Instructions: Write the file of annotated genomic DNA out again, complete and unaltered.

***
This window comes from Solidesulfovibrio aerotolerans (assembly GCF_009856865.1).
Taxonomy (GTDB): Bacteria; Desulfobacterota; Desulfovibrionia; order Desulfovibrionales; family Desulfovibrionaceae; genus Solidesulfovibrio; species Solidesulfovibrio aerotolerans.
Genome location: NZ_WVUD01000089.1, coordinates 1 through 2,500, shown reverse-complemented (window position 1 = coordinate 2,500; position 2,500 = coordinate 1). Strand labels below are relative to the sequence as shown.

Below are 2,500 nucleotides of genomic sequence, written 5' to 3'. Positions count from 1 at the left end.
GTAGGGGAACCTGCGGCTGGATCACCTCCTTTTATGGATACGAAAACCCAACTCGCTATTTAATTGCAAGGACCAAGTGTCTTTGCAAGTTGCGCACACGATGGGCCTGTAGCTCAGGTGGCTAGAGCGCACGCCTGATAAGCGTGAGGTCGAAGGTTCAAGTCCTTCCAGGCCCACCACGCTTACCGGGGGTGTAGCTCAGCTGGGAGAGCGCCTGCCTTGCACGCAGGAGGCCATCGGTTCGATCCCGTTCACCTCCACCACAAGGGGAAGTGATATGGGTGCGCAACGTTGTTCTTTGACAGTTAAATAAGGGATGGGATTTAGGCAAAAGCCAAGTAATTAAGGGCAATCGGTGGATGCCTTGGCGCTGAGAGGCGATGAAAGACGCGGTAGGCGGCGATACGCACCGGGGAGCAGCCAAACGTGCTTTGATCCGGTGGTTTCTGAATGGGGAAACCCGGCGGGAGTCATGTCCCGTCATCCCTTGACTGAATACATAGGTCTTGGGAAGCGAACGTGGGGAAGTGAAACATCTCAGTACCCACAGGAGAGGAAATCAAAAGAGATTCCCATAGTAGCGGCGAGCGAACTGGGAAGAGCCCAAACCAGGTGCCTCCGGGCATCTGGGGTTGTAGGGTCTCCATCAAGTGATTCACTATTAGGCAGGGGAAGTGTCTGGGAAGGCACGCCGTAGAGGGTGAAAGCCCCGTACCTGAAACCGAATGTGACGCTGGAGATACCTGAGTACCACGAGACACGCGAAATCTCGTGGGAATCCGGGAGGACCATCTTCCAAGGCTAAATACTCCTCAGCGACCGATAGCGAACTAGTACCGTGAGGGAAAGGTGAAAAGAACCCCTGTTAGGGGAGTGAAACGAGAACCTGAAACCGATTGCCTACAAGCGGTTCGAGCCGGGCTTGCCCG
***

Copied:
This window comes from Solidesulfovibrio aerotolerans (assembly GCF_009856865.1).
Taxonomy (GTDB): Bacteria; Desulfobacterota; Desulfovibrionia; order Desulfovibrionales; family Desulfovibrionaceae; genus Solidesulfovibrio; species Solidesulfovibrio aerotolerans.
Genome location: NZ_WVUD01000089.1, coordinates 1 through 2,500, shown reverse-complemented (window position 1 = coordinate 2,500; position 2,500 = coordinate 1). Strand labels below are relative to the sequence as shown.

Below are 2,500 nucleotides of genomic sequence, written 5' to 3'. Positions count from 1 at the left end.
GTAGGGGAACCTGCGGCTGGATCACCTCCTTTTATGGATACGAAAACCCAACTCGCTATTTAATTGCAAGGACCAAGTGTCTTTGCAAGTTGCGCACACGATGGGCCTGTAGCTCAGGTGGCTAGAGCGCACGCCTGATAAGCGTGAGGTCGAAGGTTCAAGTCCTTCCAGGCCCACCACGCTTACCGGGGGTGTAGCTCAGCTGGGAGAGCGCCTGCCTTGCACGCAGGAGGCCATCGGTTCGATCCCGTTCACCTCCACCACAAGGGGAAGTGATATGGGTGCGCAACGTTGTTCTTTGACAGTTAAATAAGGGATGGGATTTAGGCAAAAGCCAAGTAATTAAGGGCAATCGGTGGATGCCTTGGCGCTGAGAGGCGATGAAAGACGCGGTAGGCGGCGATACGCACCGGGGAGCAGCCAAACGTGCTTTGATCCGGTGGTTTCTGAATGGGGAAACCCGGCGGGAGTCATGTCCCGTCATCCCTTGACTGAATACATAGGTCTTGGGAAGCGAACGTGGGGAAGTGAAACATCTCAGTACCCACAGGAGAGGAAATCAAAAGAGATTCCCATAGTAGCGGCGAGCGAACTGGGAAGAGCCCAAACCAGGTGCCTCCGGGCATCTGGGGTTGTAGGGTCTCCATCAAGTGATTCACTATTAGGCAGGGGAAGTGTCTGGGAAGGCACGCCGTAGAGGGTGAAAGCCCCGTACCTGAAACCGAATGTGACGCTGGAGATACCTGAGTACCACGAGACACGCGAAATCTCGTGGGAATCCGGGAGGACCATCTTCCAAGGCTAAATACTCCTCAGCGACCGATAGCGAACTAGTACCGTGAGGGAAAGGTGAAAAGAACCCCTGTTAGGGGAGTGAAACGAGAACCTGAAACCGATTGCCTACAAGCGGTTCGAGCCGGGCTTGCCCG